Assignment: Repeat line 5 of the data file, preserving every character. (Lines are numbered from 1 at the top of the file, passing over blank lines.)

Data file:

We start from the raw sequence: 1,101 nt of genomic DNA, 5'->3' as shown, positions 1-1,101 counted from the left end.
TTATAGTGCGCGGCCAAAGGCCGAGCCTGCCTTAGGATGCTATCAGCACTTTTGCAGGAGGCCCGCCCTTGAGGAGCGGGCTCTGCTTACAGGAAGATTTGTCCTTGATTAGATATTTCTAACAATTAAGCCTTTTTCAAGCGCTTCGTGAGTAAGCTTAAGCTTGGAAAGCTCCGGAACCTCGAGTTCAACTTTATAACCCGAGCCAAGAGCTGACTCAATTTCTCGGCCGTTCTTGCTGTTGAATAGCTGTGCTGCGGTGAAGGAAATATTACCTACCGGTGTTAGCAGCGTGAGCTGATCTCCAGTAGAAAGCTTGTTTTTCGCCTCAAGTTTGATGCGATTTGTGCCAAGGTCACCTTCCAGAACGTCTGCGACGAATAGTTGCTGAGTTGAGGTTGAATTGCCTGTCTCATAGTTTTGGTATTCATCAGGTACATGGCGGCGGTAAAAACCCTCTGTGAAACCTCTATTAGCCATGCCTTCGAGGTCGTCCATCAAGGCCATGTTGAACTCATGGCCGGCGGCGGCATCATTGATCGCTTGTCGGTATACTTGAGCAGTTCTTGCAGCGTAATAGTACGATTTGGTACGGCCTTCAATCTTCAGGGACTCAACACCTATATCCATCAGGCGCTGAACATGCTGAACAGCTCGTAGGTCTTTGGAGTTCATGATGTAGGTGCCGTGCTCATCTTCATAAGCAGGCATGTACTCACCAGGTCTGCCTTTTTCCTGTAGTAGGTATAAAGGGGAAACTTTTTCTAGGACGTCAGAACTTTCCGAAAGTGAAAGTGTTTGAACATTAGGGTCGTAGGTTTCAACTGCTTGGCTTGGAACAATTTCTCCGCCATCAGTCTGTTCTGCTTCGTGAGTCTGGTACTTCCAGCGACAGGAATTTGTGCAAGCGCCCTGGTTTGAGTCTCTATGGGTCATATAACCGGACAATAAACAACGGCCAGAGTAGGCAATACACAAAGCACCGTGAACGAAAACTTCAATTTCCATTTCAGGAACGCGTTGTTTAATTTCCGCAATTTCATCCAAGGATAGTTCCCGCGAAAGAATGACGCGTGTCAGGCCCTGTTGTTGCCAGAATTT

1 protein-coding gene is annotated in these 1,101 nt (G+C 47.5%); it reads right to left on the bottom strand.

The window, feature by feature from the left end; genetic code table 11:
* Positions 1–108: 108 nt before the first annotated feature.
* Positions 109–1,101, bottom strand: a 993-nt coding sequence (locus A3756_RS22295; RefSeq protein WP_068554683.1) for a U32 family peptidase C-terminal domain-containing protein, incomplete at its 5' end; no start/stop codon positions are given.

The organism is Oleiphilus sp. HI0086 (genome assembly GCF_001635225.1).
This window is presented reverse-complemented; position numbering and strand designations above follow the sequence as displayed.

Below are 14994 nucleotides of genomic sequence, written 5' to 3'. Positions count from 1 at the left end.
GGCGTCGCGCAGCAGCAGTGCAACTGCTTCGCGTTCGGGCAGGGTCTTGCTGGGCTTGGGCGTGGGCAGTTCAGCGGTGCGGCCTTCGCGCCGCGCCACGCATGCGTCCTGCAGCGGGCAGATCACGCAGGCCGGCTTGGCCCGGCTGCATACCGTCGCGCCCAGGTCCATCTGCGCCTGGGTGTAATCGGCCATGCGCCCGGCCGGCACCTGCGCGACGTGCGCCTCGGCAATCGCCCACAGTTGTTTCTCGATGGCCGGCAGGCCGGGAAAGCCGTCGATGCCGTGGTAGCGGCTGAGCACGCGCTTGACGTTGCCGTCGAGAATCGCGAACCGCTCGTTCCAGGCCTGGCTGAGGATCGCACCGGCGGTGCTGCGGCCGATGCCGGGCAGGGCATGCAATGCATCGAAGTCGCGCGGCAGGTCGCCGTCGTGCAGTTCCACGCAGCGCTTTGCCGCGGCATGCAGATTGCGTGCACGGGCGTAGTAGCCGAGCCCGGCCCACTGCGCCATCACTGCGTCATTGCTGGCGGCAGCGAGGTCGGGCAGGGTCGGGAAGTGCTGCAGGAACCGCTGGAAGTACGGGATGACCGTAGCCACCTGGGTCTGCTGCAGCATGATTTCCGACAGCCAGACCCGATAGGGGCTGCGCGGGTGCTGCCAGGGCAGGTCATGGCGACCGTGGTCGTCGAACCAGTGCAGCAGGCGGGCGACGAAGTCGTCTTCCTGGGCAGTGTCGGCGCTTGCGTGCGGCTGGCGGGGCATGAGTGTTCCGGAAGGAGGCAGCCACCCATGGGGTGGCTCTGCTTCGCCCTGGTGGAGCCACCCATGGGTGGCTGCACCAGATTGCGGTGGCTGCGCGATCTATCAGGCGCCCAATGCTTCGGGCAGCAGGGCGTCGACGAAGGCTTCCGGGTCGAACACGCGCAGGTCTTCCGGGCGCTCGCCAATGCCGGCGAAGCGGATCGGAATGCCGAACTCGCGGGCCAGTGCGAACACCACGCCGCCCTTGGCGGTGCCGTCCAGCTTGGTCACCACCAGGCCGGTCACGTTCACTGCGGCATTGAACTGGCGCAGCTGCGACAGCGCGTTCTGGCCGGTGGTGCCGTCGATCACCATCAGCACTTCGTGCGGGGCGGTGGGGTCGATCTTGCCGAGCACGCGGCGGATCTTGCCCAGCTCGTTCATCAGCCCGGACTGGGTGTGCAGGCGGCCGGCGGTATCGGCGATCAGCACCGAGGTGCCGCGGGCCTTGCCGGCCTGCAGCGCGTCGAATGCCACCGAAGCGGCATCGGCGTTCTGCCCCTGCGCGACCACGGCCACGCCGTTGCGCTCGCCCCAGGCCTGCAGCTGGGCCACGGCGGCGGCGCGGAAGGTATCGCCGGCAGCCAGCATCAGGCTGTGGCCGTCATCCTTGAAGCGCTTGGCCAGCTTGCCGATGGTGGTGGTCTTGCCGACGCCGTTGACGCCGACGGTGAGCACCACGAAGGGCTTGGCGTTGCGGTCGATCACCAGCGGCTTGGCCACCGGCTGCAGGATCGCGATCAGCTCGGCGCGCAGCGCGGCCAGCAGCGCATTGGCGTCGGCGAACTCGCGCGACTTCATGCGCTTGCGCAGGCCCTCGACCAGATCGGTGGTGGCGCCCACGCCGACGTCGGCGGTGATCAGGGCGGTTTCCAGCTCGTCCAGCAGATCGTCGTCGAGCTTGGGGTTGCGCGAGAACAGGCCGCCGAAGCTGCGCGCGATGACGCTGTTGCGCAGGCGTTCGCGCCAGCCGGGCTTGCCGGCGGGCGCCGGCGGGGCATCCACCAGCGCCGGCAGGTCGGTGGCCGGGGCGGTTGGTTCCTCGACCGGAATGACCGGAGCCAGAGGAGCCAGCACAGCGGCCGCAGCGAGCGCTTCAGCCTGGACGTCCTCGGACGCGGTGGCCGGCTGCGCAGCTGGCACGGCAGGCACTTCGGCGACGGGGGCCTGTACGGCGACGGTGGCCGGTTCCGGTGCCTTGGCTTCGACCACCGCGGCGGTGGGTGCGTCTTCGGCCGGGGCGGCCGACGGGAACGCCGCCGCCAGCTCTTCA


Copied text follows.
* Positions 1–108: 108 nt before the first annotated feature.